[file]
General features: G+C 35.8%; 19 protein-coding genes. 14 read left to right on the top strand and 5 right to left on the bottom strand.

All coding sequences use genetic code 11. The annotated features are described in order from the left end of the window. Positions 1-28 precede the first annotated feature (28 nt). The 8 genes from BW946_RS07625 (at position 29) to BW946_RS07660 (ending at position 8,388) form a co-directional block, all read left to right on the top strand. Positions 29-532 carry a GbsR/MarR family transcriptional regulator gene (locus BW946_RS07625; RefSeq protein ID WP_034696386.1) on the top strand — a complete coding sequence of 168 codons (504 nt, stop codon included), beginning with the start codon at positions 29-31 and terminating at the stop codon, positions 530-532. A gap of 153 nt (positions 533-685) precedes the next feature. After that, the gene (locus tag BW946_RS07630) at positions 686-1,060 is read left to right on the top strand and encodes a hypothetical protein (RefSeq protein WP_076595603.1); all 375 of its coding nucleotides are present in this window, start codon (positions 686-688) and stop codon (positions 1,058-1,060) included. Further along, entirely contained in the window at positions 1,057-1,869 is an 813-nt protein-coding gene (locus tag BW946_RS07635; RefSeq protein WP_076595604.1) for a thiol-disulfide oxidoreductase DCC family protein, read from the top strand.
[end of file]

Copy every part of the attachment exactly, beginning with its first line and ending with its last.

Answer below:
General features: G+C 35.8%; 19 protein-coding genes. 14 read left to right on the top strand and 5 right to left on the bottom strand.

All coding sequences use genetic code 11. The annotated features are described in order from the left end of the window. Positions 1-28 precede the first annotated feature (28 nt). The 8 genes from BW946_RS07625 (at position 29) to BW946_RS07660 (ending at position 8,388) form a co-directional block, all read left to right on the top strand. Positions 29-532 carry a GbsR/MarR family transcriptional regulator gene (locus BW946_RS07625; RefSeq protein ID WP_034696386.1) on the top strand — a complete coding sequence of 168 codons (504 nt, stop codon included), beginning with the start codon at positions 29-31 and terminating at the stop codon, positions 530-532. A gap of 153 nt (positions 533-685) precedes the next feature. After that, the gene (locus tag BW946_RS07630) at positions 686-1,060 is read left to right on the top strand and encodes a hypothetical protein (RefSeq protein WP_076595603.1); all 375 of its coding nucleotides are present in this window, start codon (positions 686-688) and stop codon (positions 1,058-1,060) included. Further along, entirely contained in the window at positions 1,057-1,869 is an 813-nt protein-coding gene (locus tag BW946_RS07635; RefSeq protein WP_076595604.1) for a thiol-disulfide oxidoreductase DCC family protein, read from the top strand.